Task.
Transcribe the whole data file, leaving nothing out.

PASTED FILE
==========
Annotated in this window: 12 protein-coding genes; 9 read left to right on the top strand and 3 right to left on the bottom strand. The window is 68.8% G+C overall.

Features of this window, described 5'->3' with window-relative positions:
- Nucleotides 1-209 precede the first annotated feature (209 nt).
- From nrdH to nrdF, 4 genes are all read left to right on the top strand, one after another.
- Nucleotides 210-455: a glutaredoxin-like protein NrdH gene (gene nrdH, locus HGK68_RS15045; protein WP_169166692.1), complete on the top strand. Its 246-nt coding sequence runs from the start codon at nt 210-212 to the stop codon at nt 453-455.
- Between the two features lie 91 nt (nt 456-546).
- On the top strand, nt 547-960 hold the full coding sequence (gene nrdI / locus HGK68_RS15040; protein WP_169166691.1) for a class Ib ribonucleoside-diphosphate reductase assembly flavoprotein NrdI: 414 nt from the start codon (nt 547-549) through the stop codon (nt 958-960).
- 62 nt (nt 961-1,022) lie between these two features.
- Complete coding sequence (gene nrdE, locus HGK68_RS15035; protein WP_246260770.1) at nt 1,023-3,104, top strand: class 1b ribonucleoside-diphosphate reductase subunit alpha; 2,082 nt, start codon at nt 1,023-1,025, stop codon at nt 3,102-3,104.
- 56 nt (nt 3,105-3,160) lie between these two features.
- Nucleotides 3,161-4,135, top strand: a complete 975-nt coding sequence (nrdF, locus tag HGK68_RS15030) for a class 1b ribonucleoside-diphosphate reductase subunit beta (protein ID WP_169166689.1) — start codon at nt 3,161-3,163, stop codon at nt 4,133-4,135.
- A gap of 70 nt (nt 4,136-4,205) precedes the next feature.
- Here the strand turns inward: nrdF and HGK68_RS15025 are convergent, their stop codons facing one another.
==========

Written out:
Annotated in this window: 12 protein-coding genes; 9 read left to right on the top strand and 3 right to left on the bottom strand. The window is 68.8% G+C overall.

Features of this window, described 5'->3' with window-relative positions:
- Nucleotides 1-209 precede the first annotated feature (209 nt).
- From nrdH to nrdF, 4 genes are all read left to right on the top strand, one after another.
- Nucleotides 210-455: a glutaredoxin-like protein NrdH gene (gene nrdH, locus HGK68_RS15045; protein WP_169166692.1), complete on the top strand. Its 246-nt coding sequence runs from the start codon at nt 210-212 to the stop codon at nt 453-455.
- Between the two features lie 91 nt (nt 456-546).
- On the top strand, nt 547-960 hold the full coding sequence (gene nrdI / locus HGK68_RS15040; protein WP_169166691.1) for a class Ib ribonucleoside-diphosphate reductase assembly flavoprotein NrdI: 414 nt from the start codon (nt 547-549) through the stop codon (nt 958-960).
- 62 nt (nt 961-1,022) lie between these two features.
- Complete coding sequence (gene nrdE, locus HGK68_RS15035; protein WP_246260770.1) at nt 1,023-3,104, top strand: class 1b ribonucleoside-diphosphate reductase subunit alpha; 2,082 nt, start codon at nt 1,023-1,025, stop codon at nt 3,102-3,104.
- 56 nt (nt 3,105-3,160) lie between these two features.
- Nucleotides 3,161-4,135, top strand: a complete 975-nt coding sequence (nrdF, locus tag HGK68_RS15030) for a class 1b ribonucleoside-diphosphate reductase subunit beta (protein ID WP_169166689.1) — start codon at nt 3,161-3,163, stop codon at nt 4,133-4,135.
- A gap of 70 nt (nt 4,136-4,205) precedes the next feature.
- Here the strand turns inward: nrdF and HGK68_RS15025 are convergent, their stop codons facing one another.